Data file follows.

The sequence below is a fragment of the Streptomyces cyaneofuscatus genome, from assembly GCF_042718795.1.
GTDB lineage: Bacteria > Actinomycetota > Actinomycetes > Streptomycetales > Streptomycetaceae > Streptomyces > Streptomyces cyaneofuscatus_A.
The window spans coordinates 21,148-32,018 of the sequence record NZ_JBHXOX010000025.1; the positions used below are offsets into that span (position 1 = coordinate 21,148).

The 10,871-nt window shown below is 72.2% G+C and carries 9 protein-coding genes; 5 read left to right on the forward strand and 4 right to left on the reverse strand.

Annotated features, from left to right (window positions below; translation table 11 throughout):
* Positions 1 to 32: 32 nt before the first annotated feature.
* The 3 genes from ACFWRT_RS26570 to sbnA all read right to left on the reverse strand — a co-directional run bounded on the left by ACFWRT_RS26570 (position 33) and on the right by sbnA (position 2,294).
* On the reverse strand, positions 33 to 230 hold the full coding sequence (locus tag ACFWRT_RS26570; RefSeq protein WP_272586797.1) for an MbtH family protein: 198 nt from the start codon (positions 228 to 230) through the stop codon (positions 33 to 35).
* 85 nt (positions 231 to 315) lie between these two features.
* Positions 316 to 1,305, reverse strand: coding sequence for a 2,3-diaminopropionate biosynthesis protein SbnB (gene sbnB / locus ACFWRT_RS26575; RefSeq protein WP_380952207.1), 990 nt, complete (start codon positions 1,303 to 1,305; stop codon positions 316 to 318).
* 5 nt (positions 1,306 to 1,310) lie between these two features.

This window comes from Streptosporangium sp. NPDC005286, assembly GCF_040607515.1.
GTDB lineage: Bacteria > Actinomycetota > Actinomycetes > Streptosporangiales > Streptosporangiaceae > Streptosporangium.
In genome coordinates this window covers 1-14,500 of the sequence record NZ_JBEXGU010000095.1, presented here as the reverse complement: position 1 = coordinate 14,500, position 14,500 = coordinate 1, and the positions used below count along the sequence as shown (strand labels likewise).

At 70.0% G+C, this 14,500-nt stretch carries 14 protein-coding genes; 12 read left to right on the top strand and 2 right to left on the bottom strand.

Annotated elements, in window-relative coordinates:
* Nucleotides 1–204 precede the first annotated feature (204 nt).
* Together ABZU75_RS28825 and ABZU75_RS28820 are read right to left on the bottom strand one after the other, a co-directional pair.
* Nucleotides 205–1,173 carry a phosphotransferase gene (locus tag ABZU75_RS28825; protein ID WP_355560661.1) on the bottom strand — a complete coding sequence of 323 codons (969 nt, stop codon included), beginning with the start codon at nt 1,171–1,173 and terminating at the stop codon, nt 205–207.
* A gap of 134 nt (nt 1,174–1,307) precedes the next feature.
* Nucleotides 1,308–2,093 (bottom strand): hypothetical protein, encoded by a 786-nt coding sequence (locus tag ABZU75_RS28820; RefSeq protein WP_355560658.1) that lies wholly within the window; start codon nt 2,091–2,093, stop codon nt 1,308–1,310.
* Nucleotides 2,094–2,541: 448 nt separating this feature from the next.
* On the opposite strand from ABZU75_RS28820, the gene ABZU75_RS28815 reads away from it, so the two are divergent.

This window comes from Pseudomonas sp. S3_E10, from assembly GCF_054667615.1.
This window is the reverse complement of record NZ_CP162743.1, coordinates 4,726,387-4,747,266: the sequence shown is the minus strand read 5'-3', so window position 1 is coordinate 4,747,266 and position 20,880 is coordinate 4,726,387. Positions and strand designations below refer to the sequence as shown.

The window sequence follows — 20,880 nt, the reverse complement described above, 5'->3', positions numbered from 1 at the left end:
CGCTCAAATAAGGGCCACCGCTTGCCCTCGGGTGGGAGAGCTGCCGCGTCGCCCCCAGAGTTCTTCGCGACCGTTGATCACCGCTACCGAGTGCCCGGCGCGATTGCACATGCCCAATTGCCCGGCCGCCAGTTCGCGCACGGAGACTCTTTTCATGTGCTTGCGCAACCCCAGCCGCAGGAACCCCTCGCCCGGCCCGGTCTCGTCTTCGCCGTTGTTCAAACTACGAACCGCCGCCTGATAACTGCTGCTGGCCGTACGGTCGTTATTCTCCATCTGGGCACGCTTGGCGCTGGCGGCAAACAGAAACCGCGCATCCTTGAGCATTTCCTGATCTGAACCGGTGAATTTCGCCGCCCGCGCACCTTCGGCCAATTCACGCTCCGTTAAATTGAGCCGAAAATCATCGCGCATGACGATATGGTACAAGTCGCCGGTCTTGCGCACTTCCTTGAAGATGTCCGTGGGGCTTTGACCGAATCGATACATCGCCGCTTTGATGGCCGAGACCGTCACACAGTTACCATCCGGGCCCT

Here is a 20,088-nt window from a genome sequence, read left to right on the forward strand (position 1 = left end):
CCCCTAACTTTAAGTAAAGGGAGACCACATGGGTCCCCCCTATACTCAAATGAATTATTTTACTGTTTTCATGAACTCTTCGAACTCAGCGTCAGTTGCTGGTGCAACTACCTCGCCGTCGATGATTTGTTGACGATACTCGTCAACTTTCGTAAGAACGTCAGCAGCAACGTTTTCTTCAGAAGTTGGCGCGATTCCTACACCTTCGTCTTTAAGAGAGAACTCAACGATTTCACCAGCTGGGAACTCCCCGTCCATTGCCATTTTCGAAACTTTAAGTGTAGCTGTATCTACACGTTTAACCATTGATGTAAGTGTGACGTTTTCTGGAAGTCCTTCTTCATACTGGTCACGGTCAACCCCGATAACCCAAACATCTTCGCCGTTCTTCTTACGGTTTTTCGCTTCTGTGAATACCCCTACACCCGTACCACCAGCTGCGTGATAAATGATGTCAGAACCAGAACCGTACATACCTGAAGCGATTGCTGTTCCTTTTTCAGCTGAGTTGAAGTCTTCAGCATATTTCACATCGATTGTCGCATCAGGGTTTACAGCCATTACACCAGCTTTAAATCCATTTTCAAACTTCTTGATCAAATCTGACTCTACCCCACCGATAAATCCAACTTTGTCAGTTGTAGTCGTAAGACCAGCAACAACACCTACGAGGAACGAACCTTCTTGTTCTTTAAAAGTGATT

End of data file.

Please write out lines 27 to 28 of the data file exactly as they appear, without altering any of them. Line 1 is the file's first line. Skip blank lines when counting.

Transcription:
CGCTCAAATAAGGGCCACCGCTTGCCCTCGGGTGGGAGAGCTGCCGCGTCGCCCCCAGAGTTCTTCGCGACCGTTGATCACCGCTACCGAGTGCCCGGCGCGATTGCACATGCCCAATTGCCCGGCCGCCAGTTCGCGCACGGAGACTCTTTTCATGTGCTTGCGCAACCCCAGCCGCAGGAACCCCTCGCCCGGCCCGGTCTCGTCTTCGCCGTTGTTCAAACTACGAACCGCCGCCTGATAACTGCTGCTGGCCGTACGGTCGTTATTCTCCATCTGGGCACGCTTGGCGCTGGCGGCAAACAGAAACCGCGCATCCTTGAGCATTTCCTGATCTGAACCGGTGAATTTCGCCGCCCGCGCACCTTCGGCCAATTCACGCTCCGTTAAATTGAGCCGAAAATCATCGCGCATGACGATATGGTACAAGTCGCCGGTCTTGCGCACTTCCTTGAAGATGTCCGTGGGGCTTTGACCGAATCGATACATCGCCGCTTTGATGGCCGAGACCGTCACACAGTTACCATCCGGGCCCT

Here is a 20,088-nt window from a genome sequence, read left to right on the forward strand (position 1 = left end):